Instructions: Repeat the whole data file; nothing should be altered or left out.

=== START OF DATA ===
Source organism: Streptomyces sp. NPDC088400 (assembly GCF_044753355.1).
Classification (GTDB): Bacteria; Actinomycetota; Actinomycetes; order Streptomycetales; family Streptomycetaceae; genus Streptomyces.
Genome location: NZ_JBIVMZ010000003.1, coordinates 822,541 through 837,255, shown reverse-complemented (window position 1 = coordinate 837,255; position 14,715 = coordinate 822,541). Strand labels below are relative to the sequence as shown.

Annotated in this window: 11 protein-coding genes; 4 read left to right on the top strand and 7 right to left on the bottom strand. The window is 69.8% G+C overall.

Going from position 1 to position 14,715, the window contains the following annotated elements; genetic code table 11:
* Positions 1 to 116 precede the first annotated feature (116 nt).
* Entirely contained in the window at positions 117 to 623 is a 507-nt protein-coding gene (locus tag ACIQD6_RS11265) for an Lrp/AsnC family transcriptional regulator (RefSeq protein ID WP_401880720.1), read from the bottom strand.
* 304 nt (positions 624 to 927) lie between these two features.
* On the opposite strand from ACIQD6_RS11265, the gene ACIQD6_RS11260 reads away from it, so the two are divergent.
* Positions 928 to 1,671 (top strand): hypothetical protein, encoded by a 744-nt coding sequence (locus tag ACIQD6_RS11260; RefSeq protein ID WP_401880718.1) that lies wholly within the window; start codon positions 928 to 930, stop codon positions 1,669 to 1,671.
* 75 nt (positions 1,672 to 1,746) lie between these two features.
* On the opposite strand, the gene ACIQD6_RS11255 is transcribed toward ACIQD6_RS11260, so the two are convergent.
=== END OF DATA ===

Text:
Source organism: Streptomyces sp. NPDC088400 (assembly GCF_044753355.1).
Classification (GTDB): Bacteria; Actinomycetota; Actinomycetes; order Streptomycetales; family Streptomycetaceae; genus Streptomyces.
Genome location: NZ_JBIVMZ010000003.1, coordinates 822,541 through 837,255, shown reverse-complemented (window position 1 = coordinate 837,255; position 14,715 = coordinate 822,541). Strand labels below are relative to the sequence as shown.

Annotated in this window: 11 protein-coding genes; 4 read left to right on the top strand and 7 right to left on the bottom strand. The window is 69.8% G+C overall.

Going from position 1 to position 14,715, the window contains the following annotated elements; genetic code table 11:
* Positions 1 to 116 precede the first annotated feature (116 nt).
* Entirely contained in the window at positions 117 to 623 is a 507-nt protein-coding gene (locus tag ACIQD6_RS11265) for an Lrp/AsnC family transcriptional regulator (RefSeq protein ID WP_401880720.1), read from the bottom strand.
* 304 nt (positions 624 to 927) lie between these two features.
* On the opposite strand from ACIQD6_RS11265, the gene ACIQD6_RS11260 reads away from it, so the two are divergent.
* Positions 928 to 1,671 (top strand): hypothetical protein, encoded by a 744-nt coding sequence (locus tag ACIQD6_RS11260; RefSeq protein ID WP_401880718.1) that lies wholly within the window; start codon positions 928 to 930, stop codon positions 1,669 to 1,671.
* 75 nt (positions 1,672 to 1,746) lie between these two features.
* On the opposite strand, the gene ACIQD6_RS11255 is transcribed toward ACIQD6_RS11260, so the two are convergent.